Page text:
Peasant, indigenous, mining and urban movements have declared themselves in a state of alertness and vigilance in La Paz. They surround the government headquarters permanently before what is an open call from the opposition not to recognize the election result of October 20, the government and the OAS audit.
“We are going to hold vigils until the last consequences, we have organized the twenty provinces and we are going to stay until it is resolved because our vote has to be respected,” says Graciela Mamani Tapia, of the National Confederation of Peasant Women Bartolina Sisa, one of the main social organizations in the country.
Mamani Tapia has arrived in La Paz in a national mobilization to defend the electoral results of last October 20, which gave Evo Morales the win. This defense is mounted in two main ways: the audit with the presence of the Organization of American States (OAS) and the street, that is, the dispute over public space.
“We are here to protect the seat of government, we are angry, we are upset because Carlos Mesa does not want to allow our votes to count, we have our rights, our votes are valid, we have won by more than 10%,” explains Mamani Tapia. There are thousands next to her, to defend democracy that, she says, has cost them “blood and mourning” to get.
Thursday’s mobilization is massive and centrally nurtured by those who have come from rural areas. It happens in a scenario of a rising coup threat where, even with the presence of the OAS and the calls of the government, the opposition maintains its call for new general elections or for Evo Morales to resign.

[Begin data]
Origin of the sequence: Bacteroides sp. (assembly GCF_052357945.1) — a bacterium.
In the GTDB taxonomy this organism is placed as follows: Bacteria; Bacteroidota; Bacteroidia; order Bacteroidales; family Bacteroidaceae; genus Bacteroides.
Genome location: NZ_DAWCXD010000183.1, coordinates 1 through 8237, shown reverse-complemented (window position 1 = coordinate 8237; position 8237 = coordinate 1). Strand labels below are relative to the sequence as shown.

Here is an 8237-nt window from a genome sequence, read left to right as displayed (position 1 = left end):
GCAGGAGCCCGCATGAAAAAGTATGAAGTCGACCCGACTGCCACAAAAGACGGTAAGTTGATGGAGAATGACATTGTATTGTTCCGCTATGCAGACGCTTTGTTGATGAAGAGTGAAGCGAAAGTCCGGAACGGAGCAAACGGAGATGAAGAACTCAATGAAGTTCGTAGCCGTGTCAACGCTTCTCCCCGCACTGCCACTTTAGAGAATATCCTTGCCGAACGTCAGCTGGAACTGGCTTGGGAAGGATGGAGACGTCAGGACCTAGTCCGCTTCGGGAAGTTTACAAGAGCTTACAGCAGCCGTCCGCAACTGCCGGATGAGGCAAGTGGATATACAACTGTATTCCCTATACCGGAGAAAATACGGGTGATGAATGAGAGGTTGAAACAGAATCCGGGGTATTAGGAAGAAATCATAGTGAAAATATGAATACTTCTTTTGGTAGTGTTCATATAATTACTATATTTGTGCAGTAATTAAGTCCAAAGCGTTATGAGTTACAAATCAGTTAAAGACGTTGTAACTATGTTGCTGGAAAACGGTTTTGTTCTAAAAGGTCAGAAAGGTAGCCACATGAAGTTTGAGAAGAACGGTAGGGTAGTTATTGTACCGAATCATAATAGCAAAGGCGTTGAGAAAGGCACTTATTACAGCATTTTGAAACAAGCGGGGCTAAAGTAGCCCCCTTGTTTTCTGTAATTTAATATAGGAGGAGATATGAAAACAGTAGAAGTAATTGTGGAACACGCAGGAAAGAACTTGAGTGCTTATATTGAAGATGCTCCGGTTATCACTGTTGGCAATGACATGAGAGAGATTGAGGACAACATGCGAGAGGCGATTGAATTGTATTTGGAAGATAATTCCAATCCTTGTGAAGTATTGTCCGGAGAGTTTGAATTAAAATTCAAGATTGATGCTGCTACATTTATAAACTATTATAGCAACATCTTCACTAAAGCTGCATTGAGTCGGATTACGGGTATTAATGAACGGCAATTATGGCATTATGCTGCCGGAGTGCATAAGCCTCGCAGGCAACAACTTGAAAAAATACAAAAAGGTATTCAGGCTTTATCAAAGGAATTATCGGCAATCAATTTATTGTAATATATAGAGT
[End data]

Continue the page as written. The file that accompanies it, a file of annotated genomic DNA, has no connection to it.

“It is a great concentration, we are in defense of our vote, in defense of our winners who are Evo Morales and Álvaro García Linera, we are going to be respected and we are going to defend these until the last day because we live in a dignified and sovereign country with democracy”, says Henri Nina, executive secretary of the Confederation of Trade Unions of Intercultural Communities of Bolivia, another of the main organizations in the country.
Mobilizations not only occur in La Paz. Movements such as Intercultural Communities – which brings together producers and small producers from the west, tropics and east – as well as Bartolina Sisa have organizations in much of the country and have been carrying out actions, for example, on roads.The climate of tension is also crossed by what is perceived by the emergence, again, of a discriminatory and racist message on the part of the leaders of the opposition and part of those who mobilize around an order that covers diverse points such as the complaint of fraud, the request for the government’s resignation, and a violent message.
“We had thought that racism was over, that hatred for the peasant class, but it continues to exist, they have left us messages like ‘out of Bolivia shit Indians’, that can’t happen,” says Nina.
The decision of the movements is to stay on the streets: “We have declared ourselves in emergency and permanent vigil, we will peacefully defend our rights, our votes, we will wait with peace and tranquility, why doesn’t the right lift its blockade?”
The pulse remains between the opposition’s strategy to press on with the rejection of the OAS audit and the certainty of the movements to defend what they have won. The streets are the space where part of that stage of attempted coup and resistance to it is developed. La Paz prepares for a night of wakefulness and alertness.
Photographs by: Marco Teruggi
Translated by EF